So actually right now, I'm in College Station. I had to visit some some friends really quick, and as a young person that's been educated about COVID through CHEF, now I'll come back like, “holy cow, like why are these people not wearing masks, holy cow, why are these people in Northgate at midnight in groups of 20 and plus,” like what the heck. Granted, not everyone may be doing everything perfect for COVID prevention, but it definitely makes me aware, like we aren't taking this seriously at all. Heck, they were looking at starting a party that says, All right, first one to get COVID gets five hundred bucks. So I guess you'd call it taking COVID as a joke generally speaking. 

But me personally, I just realized, COVID is going to pass one day, but in the meantime, how many youngsters are going to get hit? I need to be aware of who I am around because I do have family that has pre-existing conditions. So if I don't do it for me, at least I gotta do it for them. And so as a youngster, that helps a lot, when you bring that up for many young adults, "hey maybe not for you but for the people around you." That makes sense because again, I can guarantee you, every youngster has a family member with pre-existing conditions.

Has the pandemic and or CHEF changed the way you think about inequalities?

Yes. And here's why. Because whenever I'm doing my job, as much as I would like to, I can't see race. Whenever I see data, I can't say it's because they're African American. It's not because they live next to the railroad. No, I look at the data, I first have to look at what are the possibilities? I need to understand the difference between the communities' causation and correlation.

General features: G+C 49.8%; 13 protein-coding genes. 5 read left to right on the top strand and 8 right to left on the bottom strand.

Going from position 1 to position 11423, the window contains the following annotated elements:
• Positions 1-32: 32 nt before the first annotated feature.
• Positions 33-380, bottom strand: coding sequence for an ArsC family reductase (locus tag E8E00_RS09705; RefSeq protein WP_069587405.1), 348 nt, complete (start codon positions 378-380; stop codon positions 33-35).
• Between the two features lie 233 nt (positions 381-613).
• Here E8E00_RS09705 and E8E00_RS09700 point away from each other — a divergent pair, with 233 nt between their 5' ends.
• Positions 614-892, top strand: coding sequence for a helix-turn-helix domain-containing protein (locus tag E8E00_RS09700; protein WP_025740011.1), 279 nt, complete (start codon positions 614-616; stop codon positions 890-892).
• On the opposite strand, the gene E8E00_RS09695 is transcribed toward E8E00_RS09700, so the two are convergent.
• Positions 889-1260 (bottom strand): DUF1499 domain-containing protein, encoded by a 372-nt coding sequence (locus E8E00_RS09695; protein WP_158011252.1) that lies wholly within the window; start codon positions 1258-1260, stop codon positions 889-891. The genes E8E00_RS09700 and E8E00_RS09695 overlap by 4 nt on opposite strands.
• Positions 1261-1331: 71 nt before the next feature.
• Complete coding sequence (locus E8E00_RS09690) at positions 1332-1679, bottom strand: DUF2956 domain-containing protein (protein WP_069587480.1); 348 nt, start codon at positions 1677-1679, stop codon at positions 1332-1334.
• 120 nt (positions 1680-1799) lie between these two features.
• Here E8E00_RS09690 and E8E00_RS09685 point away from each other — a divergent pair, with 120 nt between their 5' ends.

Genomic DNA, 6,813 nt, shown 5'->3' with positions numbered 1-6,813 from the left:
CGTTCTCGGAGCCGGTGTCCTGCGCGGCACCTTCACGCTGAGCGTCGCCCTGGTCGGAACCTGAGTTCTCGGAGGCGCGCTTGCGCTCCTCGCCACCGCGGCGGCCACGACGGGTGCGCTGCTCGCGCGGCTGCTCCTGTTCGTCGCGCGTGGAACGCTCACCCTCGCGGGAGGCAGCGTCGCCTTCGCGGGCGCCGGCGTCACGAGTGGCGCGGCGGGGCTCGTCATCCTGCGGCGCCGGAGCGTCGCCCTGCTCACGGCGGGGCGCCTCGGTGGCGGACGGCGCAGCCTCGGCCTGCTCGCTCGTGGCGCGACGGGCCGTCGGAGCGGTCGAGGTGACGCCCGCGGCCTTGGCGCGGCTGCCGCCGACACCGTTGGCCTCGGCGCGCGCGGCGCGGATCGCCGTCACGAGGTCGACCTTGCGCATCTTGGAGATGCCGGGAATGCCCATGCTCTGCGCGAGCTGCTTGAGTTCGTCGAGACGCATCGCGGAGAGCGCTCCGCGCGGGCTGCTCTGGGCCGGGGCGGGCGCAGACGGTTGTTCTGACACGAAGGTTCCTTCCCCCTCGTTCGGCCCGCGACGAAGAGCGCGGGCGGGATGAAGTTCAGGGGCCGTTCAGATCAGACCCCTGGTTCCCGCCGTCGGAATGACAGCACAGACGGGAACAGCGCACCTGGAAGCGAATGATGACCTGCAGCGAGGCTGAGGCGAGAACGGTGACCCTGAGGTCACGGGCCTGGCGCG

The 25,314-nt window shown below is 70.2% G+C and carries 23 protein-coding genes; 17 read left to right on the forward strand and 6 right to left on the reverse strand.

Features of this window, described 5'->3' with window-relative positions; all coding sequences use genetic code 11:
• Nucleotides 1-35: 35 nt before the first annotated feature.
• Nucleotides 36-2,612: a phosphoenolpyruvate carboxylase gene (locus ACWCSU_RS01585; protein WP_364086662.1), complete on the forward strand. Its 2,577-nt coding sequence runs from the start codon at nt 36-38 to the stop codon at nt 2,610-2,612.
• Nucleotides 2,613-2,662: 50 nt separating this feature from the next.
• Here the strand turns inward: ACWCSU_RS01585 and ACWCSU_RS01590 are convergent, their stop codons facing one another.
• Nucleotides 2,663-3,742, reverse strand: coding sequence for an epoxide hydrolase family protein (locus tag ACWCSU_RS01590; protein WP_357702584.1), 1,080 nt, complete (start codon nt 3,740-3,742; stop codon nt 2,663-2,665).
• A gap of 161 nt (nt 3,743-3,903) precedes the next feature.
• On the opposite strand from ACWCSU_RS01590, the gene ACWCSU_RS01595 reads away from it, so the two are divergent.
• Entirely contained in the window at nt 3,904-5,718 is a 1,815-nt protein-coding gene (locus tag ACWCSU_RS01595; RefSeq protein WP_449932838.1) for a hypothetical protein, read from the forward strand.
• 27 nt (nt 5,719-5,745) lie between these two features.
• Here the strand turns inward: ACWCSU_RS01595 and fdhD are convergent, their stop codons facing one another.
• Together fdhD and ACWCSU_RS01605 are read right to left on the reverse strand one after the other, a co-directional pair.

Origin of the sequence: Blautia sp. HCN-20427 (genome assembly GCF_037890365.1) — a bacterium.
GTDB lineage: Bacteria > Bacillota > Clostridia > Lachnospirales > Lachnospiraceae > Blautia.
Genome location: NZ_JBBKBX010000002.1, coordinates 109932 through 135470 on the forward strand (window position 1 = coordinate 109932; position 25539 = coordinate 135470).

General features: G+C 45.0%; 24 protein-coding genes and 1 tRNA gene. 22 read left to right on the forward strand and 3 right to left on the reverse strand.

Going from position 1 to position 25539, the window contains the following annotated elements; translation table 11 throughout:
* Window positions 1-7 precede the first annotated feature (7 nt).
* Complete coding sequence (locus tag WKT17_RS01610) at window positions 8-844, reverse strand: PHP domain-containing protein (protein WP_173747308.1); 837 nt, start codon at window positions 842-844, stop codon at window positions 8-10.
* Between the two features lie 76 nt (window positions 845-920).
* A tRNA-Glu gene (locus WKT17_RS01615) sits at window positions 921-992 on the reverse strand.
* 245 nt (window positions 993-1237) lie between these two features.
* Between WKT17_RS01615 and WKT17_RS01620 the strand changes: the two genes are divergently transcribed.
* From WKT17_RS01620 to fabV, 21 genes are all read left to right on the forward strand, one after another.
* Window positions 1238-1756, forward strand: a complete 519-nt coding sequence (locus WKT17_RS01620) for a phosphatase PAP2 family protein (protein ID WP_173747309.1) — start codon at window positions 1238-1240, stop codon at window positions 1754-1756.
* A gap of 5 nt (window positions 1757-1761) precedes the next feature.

And again, as an environmental scientist, I guess that's a habit that we have, because whenever we're collecting that data sample for wherever we are, that's how we need to think that's our mindset. So it's definitely approaching everything with a scientific mind, not with that "Oh, they're not getting these resources because they're Hispanic." No, they're not getting those resources because they're not contributing to the voting part, they're not contributing to feedback, and they are not contributing to their schools. And I'm not talking financially, but at least a period of time versus other communities are. Is that their race or is it because of their stigma? Is it just because the way they will behave and they perceive how society should be. Oh, Imma achieve stuff so my kids will be machistas too. Yes, there is inequalities. Yes, some people get more privileged than others. Yes.

But at the end of the day, all the opportunities are there and are people taking advantage of those opportunities? No they are not.

What have you learned about yourself or your community this summer?

I learned that I need to stop being so forgetful whenever I make changes to a website and make sure I always save the changes, that's a starter.

People rely a lot on their jobs. people rely a lot on their families, and there's a fear of "I don't have enough for the family. So what now?" And so I learned that people will literally put their health second, and go to work first and that scares me at times, especially with COVID. Like you could have COVID and not even know you may be asymptomatic and you just took it to work and gave it to somebody else who has a kid with pre existing condition. That's something I didn't quite understand the magnitude of until I began at CHEF after making certain phone calls.


Shift Press will be posting a series of interviews with the CHEF Fellows. Read more interviews here, and follow us on Facebook, Instagram and Twitter to stay updated when we post new content.